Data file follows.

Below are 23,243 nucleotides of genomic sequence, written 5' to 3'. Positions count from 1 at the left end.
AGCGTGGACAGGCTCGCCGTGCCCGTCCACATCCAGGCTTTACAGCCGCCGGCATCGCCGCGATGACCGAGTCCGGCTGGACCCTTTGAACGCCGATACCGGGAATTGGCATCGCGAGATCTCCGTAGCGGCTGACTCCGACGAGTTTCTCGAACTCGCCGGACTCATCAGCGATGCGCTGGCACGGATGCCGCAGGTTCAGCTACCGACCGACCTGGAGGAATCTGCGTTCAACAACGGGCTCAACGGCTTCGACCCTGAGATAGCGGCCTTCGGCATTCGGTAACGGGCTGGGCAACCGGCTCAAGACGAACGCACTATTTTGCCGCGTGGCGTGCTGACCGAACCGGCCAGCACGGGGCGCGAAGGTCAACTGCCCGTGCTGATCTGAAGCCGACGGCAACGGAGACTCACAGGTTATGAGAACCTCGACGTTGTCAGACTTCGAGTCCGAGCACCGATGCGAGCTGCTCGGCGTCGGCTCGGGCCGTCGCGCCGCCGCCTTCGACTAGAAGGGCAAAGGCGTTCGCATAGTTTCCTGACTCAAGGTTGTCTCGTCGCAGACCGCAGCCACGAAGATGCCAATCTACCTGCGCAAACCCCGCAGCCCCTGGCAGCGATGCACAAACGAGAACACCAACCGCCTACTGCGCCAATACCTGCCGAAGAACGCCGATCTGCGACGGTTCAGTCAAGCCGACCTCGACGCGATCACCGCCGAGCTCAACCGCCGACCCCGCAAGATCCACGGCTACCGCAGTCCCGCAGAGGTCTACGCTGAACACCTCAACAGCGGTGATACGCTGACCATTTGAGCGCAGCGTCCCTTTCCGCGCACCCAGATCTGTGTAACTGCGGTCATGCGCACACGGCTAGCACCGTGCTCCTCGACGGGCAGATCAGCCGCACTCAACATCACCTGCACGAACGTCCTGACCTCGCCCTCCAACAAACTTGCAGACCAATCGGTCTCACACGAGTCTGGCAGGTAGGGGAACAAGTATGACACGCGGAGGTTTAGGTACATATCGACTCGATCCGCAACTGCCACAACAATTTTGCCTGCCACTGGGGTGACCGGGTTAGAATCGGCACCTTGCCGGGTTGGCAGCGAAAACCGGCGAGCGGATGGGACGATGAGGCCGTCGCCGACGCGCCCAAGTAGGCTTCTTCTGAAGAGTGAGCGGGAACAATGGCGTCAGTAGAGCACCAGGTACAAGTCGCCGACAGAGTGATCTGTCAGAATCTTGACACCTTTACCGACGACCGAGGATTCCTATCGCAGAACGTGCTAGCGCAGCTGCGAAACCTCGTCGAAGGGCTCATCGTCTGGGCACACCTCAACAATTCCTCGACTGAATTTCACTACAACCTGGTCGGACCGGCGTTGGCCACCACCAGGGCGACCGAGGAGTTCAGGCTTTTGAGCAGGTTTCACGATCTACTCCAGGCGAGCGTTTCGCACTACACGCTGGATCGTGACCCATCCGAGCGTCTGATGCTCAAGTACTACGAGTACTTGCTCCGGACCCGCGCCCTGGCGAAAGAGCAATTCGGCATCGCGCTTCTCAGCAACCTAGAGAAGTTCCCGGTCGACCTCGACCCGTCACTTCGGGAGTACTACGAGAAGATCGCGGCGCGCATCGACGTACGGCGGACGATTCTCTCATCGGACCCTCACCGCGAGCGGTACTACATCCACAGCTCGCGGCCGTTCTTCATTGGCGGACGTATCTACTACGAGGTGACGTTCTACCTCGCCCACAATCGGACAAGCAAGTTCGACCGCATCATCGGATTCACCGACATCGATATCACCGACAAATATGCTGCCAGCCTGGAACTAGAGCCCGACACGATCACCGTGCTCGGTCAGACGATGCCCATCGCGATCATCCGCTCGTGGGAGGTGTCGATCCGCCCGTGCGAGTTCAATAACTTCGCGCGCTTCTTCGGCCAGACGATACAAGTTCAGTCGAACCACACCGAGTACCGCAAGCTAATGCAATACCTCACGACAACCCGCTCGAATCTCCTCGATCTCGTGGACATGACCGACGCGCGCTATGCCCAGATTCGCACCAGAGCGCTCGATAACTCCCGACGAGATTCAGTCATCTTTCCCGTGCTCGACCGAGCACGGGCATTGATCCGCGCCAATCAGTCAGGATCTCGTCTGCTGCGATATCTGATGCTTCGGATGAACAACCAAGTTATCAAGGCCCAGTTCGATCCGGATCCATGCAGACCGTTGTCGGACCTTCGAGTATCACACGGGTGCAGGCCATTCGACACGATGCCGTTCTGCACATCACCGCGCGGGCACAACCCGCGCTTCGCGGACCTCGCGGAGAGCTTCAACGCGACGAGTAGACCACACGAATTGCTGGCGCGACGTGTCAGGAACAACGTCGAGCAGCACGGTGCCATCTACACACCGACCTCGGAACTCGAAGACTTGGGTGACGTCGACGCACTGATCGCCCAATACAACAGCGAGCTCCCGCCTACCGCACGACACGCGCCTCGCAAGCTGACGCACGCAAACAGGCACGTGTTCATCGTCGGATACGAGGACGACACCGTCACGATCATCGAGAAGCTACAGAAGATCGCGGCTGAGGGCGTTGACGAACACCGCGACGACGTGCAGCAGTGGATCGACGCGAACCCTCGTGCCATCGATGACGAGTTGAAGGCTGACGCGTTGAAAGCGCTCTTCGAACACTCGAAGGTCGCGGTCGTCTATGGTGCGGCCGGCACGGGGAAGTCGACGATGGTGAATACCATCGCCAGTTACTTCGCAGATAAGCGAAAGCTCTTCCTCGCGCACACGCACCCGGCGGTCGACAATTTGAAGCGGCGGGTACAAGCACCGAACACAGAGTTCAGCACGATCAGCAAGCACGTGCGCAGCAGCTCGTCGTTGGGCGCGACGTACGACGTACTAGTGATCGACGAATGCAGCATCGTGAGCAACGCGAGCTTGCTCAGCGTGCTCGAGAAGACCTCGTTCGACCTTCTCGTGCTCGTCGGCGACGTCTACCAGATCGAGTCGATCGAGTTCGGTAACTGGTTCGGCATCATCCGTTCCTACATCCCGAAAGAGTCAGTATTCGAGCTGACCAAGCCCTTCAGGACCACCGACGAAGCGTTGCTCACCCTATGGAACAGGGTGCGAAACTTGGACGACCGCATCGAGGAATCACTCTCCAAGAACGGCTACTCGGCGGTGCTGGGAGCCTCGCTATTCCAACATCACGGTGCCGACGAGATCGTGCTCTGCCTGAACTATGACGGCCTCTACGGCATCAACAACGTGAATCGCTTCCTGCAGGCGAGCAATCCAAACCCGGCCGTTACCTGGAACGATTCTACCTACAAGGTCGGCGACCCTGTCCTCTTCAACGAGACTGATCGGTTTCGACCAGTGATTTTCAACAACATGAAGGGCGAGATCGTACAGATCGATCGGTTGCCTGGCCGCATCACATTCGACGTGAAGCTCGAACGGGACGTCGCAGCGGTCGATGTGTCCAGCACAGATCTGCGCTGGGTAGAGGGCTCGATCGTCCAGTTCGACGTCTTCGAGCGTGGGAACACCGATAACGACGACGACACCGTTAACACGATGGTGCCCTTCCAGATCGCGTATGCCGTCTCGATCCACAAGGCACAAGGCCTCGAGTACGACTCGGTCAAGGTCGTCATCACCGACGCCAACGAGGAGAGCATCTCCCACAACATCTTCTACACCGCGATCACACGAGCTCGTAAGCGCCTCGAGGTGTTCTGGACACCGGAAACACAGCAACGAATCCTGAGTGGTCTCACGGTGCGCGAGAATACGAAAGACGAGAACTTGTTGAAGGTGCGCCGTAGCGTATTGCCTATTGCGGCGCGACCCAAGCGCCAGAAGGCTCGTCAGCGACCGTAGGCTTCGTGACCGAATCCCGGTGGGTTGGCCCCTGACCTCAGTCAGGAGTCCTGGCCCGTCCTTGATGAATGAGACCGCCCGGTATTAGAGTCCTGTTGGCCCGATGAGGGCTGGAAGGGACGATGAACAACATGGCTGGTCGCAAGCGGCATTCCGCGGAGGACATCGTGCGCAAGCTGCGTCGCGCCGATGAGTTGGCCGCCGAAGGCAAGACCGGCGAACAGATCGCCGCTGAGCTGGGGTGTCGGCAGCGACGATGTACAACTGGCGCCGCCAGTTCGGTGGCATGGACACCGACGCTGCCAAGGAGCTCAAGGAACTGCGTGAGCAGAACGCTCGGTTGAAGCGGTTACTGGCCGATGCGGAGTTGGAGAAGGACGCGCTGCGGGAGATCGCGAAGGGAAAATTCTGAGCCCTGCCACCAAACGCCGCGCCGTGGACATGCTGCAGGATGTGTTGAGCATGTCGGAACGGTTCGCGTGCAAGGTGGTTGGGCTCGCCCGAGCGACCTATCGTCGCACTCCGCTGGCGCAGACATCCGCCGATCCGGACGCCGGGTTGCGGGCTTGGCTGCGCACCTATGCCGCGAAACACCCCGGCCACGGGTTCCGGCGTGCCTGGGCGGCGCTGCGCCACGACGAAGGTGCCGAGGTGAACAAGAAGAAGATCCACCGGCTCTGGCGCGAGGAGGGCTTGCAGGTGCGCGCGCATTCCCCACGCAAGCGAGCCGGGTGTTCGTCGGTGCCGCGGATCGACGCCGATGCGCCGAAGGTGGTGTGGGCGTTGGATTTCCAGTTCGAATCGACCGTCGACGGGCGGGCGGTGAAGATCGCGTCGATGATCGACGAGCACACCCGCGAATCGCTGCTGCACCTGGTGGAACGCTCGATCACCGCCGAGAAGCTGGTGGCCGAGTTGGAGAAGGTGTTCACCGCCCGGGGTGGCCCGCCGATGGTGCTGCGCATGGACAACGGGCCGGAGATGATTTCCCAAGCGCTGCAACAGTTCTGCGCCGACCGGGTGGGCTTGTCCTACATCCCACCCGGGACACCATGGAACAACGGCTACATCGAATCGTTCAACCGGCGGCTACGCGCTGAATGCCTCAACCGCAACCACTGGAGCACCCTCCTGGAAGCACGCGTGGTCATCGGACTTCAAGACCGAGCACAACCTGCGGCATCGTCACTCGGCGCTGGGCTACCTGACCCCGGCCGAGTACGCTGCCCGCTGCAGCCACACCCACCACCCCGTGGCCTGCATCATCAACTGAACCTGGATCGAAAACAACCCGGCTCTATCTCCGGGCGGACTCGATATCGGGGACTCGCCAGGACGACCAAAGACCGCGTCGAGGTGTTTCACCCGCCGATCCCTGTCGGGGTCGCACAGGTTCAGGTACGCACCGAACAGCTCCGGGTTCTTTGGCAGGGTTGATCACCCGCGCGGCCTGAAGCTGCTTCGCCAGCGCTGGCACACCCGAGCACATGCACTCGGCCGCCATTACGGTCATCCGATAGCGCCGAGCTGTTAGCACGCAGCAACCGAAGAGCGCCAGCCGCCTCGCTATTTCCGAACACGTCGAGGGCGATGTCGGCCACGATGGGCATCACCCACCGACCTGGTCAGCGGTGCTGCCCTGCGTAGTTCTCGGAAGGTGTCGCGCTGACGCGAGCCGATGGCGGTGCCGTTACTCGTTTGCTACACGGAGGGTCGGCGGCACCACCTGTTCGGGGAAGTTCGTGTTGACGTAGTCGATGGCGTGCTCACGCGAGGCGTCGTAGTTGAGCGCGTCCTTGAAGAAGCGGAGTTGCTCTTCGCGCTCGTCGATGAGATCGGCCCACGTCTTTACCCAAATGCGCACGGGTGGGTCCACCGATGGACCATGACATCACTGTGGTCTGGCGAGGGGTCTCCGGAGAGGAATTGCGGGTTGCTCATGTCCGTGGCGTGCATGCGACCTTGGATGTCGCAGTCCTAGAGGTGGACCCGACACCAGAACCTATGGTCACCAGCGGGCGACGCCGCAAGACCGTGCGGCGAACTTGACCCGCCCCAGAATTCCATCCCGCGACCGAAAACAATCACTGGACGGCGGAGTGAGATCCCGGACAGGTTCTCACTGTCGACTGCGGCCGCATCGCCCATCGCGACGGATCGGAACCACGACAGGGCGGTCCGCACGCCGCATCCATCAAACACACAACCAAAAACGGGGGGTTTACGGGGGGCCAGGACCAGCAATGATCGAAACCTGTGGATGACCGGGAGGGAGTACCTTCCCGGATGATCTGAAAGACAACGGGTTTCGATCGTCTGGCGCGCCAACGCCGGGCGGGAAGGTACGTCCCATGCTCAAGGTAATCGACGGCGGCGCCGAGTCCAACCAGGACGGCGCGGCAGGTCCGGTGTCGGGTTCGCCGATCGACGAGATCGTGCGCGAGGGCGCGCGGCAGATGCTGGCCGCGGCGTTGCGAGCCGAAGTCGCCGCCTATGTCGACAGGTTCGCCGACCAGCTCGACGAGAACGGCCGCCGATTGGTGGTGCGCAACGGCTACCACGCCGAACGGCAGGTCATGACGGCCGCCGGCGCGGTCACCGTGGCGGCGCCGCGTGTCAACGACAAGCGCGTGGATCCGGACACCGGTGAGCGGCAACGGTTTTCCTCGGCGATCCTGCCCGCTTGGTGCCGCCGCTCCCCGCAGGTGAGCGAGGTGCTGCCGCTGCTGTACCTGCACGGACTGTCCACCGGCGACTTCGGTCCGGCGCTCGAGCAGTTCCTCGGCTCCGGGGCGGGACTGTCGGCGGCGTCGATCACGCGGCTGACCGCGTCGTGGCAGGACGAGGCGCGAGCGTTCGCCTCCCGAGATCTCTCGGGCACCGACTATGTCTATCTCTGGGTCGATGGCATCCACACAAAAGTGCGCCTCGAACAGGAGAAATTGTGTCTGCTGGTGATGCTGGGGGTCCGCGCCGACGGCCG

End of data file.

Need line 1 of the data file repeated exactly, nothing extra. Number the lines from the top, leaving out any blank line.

Below are 23,243 nucleotides of genomic sequence, written 5' to 3'. Positions count from 1 at the left end.